Hacks couldn’t resist the Superman allusions after Putin took to the air in a motorized hang glider in September to direct a flock of the endangered birds southward to their wintering grounds in Iran and India. Wearing white overalls and big black goggles, the former KGB agent piloted a lightweight deltaplane with the assistance of a seasoned pilot, Igor Nikitin. The flight was the latest wildlife stunt for Putin, who has sought to craft a rugged outdoorsman persona through frequent photo-ops of him fly fishing, horseback riding, admiring
elusive snow leopards and polar bears, and tracking tigers.
Macho stunts by Putin, who turned 60 in October, once helped his image as a can-do type of guy. But since Russia’s reform movement took off in the spring of 2012, such outings have become fodder for the country’s political satirists. On the morning of Putin’s crane flight, a cartoon making fun of Putin’s latest wildlife adventure lit up the Russian Internet. It portrayed Putin in a black suit with grey wings fixed to his hands, telling three birds: “Let’s assign roles right away – I am the alpha-crane!”
The Russian president almost suffered an embarrassment when only one of the cranes followed his glider on its first ascent. It took a second flight before the rest of the flock followed along. Putin blamed strong winds for the initial failure of the birds to fly with him. “They got used to it,” Putin said after the second trip. “They are not afraid.”
Hunters in Central Asia have driven the white Siberian crane to the edge of extinction. The young cranes that Putin helped direct had been born in captivity and raised by a conservation project located on the banks of the Siberian Ob River. A program called “Flight of Hope” then used the lightweight gliders to prepare them for their migration southward. After his flight, Putin donated the hang glider, which his spokesman said he had purchased with his own money, to the crane conservation group.
—The Guardian, 9/5; Reuters, 9/6
Dirt from underneath one of the most developed cities in the world is slated to be re-used for a massive ecological restoration effort. In what some people have called the most ambitious ecosystem restoration ever, millions of tons of earth being excavated from below London for the city’s massive Crossrail project are being dumped along the Essex coast to create a man-made nature reserve.
The soil, excavated from two new 21-kilometer rail tunnels under the British capital, will transform the intensively farmed land of Essex County’s Wallasea Island into a labyrinth of mudflats, salt marshes, and lagoons last seen there 400 years ago. The first giant scoops of 5 million tons of earth were delivered to the Essex coast on September 17. Over the next seven years, 670 hectares of arable farmland will be transformed into a thriving wetland habitat.
The Wallasea Project was dreamed up four years ago by the Royal Society for the Protection of Birds when Crossrail project planners were debating what to do with the six million tons of dirt that would have to be dug out to build the tunnels. Crossrail is Europe’s largest current construction project, with a total cost of $23.8 billion.
The RSPB, which has been fighting to save threatened wetland habitats since the nineteenth century, suggested that 85 percent of the excavated subsoil be sent to Wallasea, where the wetlands are in decline. (The rest will go to landscaping projects such as golf courses.) Four hundred years ago, there were 30,000 hectares of intertidal salt marsh along the Essex coast. The marshes hosted a wide variety of wading birds as well as mammals such as otters and seals. But over time much of the landscape was drained, or protected from rivers and the sea by levees, to produce more farm and pasture land. Today there are just 2,500 hectares of salt marsh in Essex – a decline that has been mirrored all along the coast.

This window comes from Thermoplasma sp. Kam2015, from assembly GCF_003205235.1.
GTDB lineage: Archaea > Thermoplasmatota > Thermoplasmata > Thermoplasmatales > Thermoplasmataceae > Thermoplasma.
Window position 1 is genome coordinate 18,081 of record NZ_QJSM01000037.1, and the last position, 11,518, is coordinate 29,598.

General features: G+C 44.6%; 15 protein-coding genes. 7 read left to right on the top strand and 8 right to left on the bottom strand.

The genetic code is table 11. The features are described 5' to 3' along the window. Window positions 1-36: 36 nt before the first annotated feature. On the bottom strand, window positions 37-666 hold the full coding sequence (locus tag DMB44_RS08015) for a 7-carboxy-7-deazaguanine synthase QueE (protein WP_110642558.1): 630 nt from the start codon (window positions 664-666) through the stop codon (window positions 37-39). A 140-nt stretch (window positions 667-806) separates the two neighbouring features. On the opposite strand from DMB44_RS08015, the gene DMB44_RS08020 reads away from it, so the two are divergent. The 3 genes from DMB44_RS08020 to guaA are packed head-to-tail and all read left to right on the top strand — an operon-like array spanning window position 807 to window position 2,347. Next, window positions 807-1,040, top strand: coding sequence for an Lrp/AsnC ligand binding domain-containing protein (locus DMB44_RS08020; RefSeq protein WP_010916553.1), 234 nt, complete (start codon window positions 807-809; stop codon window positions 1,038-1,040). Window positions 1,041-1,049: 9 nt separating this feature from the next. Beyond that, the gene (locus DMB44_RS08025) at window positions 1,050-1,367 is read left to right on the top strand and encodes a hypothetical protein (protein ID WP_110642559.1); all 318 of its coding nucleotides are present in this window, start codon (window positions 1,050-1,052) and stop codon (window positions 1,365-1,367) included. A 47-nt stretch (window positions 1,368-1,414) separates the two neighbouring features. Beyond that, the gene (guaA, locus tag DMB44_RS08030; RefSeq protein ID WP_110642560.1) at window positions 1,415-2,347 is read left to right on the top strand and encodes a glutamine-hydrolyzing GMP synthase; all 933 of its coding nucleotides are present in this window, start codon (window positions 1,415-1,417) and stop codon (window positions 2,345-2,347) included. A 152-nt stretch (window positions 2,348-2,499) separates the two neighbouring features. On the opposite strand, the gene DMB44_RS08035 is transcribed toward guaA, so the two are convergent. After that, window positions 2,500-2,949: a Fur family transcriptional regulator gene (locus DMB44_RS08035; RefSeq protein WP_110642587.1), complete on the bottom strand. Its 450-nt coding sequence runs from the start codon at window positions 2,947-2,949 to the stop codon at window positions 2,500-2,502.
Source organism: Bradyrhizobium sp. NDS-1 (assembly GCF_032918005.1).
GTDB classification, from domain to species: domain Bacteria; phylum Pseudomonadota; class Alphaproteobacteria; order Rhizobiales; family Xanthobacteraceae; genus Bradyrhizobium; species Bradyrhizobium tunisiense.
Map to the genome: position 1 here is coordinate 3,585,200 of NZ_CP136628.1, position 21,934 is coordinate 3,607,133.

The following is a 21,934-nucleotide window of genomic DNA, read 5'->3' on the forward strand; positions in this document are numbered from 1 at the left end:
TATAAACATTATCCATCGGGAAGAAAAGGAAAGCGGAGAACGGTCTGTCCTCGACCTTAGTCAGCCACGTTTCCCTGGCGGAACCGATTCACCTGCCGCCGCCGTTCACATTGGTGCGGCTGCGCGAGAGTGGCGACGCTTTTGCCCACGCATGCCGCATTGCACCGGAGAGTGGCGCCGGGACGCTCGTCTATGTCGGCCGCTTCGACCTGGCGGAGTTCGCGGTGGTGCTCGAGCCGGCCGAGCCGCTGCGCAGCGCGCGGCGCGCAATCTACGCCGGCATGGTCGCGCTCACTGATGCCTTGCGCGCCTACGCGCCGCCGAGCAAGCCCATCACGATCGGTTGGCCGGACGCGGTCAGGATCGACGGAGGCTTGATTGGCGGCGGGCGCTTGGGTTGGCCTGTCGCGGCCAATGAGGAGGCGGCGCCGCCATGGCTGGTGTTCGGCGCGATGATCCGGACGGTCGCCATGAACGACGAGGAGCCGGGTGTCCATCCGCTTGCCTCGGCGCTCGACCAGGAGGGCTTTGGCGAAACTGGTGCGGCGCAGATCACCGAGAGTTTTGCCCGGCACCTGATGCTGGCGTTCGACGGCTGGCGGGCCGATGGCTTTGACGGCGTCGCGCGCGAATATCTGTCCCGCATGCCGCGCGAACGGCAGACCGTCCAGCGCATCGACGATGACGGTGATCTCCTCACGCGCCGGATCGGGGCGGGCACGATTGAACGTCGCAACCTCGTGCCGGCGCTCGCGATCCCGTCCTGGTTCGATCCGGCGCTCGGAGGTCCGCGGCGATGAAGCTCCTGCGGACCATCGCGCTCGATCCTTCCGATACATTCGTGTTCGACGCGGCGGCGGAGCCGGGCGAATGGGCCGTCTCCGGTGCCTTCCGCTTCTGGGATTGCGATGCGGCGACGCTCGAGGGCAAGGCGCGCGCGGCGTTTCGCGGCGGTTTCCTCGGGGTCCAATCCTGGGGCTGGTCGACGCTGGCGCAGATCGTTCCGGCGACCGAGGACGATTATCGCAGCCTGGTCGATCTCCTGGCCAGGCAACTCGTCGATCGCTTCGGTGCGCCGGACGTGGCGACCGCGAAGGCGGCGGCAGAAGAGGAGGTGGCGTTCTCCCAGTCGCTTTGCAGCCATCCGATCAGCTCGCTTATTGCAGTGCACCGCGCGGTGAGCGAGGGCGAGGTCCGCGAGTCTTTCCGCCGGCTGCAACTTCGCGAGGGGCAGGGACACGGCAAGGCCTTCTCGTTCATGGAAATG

Climate change, too, has taken its toll. The southeast of England is particularly susceptible to drought, and during a long spell of dry weather that finally ended last spring, wading birds suffered the most among Britain’s wildlife. Another threat comes from rising sea levels that are threatening the lowlands of Britain’s east coast. The RSPB predicts that 1,000 more hectares of wetland could be lost in the next decade.
The Wallasea restoration project, to be finished by 2019, will use the excavated earth to create areas of high ground before engineers breach the levees to flood the plain. Rare wetland birds like the avocet, dunlin, redshank, and lapwing are expected to flock to the reserve. Ornithologists hope the spoonbill and the Kentish plover, very rarely spotted in the UK, will also return.
Dr. Mike Clark, chief executive of the RSPB, said the project demonstrated how environmental concerns can go hand-in-hand with urban development. “This is about a vision for a world in which you can have a first class economy, but also a world rich in nature,” he said. “It is a symbolic project showing how we can meet both the needs of people and of wildlife.”
—BBC, 9/12; The Independent 9/12; The Guardian, 9/12
In kiwi country, even the rivers have rights. The New Zealand government in September recognized that the country’s longest navigable river, the Whanganui, has a “legal standing and an independent voice.” The waterway is now officially recognized as an integrated, living whole with intrinsic rights and interests. A spokesman for the government minister who negotiated the declaration says the Whanganui will be recognized as a person “in the same way a company is, which will give it rights and interests.”
The declaration is part of a larger agreement between the New Zealand government and the Whanganui Iwi, a sub-nation of the Indigenous Maori people. In the last century, a variety of factors – including agricultural runoff, commercial fishing, and headwater diversion – has degraded the river’s health, generating concern among the local Whanganui Iwi.